Paying tuition more painful than expected

Trying to process my tuition payments at USF has been like asking President George W. Bush to correctly pronounce “nuclear.” It’s a seemingly simple task that cannot be mastered. For the past four years, trying to give my money to USF has been nothing but problematic.

The same thing happens every year. Surely karma must be real because I feel like Bill Murray in Groundhog Day.

Each year, the saga starts the same: I give the clerk at the cashier’s office my scholarship check and, in theory, only need to write out a personal check that covers the rest of my tuition.

But before I do this I must complete a series of steps:

I must first define what the scholarship check is. Keep in mind that it looks quite similar to a payroll check, nothing foreign in this country if you’re employed. Then, as I write a personal check, I must give a finite math lesson to explain why I am paying the difference, an operation thousands of other students also do every year.

However, especially this year it has become an impossible mission when all I want to do is give the university my money. This is something they should be good at and nothing I would expect them to fight with all their bureaucratic might.

Attempting to beat the creeping Friday deadline so I can remain a registered USF student, I tried to pay my tuition last week by going through the aforementioned traditional steps.

Instead, a shouting clerk, who was standing in the back of the office, instructed me to take a copy of the scholarship check to financial aid so it could be added to my account. Financial aid then told me it would take a week to process.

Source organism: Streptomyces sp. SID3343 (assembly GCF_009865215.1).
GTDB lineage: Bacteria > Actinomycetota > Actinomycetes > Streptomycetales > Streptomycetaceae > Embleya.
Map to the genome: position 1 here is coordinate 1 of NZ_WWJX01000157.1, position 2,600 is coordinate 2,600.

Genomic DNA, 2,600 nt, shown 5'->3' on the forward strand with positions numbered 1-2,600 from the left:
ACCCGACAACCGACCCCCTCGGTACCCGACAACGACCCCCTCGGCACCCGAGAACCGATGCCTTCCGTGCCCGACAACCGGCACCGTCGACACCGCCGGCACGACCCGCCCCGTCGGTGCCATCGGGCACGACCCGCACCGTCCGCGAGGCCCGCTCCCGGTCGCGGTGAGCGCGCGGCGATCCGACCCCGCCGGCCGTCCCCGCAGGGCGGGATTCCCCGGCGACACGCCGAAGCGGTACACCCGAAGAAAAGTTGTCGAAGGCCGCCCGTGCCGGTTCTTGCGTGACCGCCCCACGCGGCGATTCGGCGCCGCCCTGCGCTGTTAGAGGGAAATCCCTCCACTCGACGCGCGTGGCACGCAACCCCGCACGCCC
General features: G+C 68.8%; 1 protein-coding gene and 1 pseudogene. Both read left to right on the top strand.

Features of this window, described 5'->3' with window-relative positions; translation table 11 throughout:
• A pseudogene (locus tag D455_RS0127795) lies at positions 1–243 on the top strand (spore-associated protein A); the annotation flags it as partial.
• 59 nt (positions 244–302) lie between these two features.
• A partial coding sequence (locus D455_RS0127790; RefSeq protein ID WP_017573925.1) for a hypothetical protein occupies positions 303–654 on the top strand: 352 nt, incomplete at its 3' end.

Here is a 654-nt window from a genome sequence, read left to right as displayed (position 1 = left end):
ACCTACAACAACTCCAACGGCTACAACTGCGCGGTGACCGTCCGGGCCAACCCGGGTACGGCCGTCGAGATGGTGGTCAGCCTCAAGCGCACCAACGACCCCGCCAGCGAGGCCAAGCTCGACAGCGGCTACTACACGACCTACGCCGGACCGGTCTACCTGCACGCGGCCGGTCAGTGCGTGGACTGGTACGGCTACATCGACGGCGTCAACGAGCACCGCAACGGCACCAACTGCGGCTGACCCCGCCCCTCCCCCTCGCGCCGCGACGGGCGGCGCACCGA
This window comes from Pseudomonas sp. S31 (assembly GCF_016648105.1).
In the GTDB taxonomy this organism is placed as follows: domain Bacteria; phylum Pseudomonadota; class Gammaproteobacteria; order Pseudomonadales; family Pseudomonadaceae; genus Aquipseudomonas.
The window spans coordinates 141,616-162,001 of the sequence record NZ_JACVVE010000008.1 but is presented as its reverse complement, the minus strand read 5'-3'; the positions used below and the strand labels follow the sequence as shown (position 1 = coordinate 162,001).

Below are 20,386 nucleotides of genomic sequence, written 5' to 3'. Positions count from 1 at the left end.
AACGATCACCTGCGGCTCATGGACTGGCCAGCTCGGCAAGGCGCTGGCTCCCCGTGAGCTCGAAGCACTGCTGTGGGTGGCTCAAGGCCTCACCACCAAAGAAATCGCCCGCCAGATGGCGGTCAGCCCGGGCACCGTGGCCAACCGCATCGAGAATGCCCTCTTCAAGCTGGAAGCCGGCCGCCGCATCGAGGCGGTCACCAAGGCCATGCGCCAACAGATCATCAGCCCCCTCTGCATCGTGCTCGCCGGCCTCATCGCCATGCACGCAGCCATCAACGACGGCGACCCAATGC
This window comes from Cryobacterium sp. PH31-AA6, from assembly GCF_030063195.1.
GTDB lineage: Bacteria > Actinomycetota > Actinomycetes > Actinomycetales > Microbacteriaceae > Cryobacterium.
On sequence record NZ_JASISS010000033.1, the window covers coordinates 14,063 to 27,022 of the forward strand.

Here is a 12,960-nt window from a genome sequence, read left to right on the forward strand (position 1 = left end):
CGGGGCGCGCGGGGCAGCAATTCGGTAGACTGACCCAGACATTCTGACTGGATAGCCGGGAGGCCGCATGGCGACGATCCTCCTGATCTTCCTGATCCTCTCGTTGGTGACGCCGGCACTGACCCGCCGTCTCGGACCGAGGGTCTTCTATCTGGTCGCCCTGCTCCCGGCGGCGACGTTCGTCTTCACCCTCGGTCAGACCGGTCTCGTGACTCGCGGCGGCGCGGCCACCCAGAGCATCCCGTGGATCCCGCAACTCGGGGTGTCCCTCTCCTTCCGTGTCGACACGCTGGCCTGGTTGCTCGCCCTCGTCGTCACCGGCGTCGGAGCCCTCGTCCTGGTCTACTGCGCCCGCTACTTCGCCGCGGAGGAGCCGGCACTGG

Monday marked that week. When I returned to check its status at financial aid I was told they should have never accepted the check because it is against the law for financial aid to handle money.

Confused yet? Me too. And apparently so is the cashier’s office. Because when I explained this at the cashier’s office yesterday a lady looked at me as if I had lost my mind and asked, “Why did you bring your check to financial aid?”

And of course the only response to a question like that was (expletive deleted).

But I guess I should expect nothing less from a woman who has a bag of pork rinds sitting on a desk cluttered with papers.

Maybe next time I should also define a cashier’s office to the university. So for future reference I will: cashier – a person in charge of paying and receiving money. (i.e. scholarships, personal checks).

Office – a place in which business, clerical or professional activities are conducted.

At the end of the weeklong trial by fire I found out USF had given my scholarship check to another student as it had been accredited to someone else’s account.

I could have avoided this mess if I had received my scholarship check on time to pay tuition by the original Aug. 29 deadline.

For some reason, I thought good news would come Monday afternoon when I received a call from the same lady with a southern drawl who wrongly directed me to financial aid last week. But she informed me that my check was cashed at the bank and processed to another student’s account.

To which I said to myself (expletive deleted).

The woman then could not explain to me how this happened when I clearly printed, at their request, my social security number on the scholarship check. But she told me in her most uncomforting, unsettling southern tone “Honey, we’ll try to figure this out.”

I responded with my best Dr. Evil impression and said: “Right.”But to myself I could only repeat (expletive deleted).

Grace Agostin is a senior and an Associate Editor at The Oracle.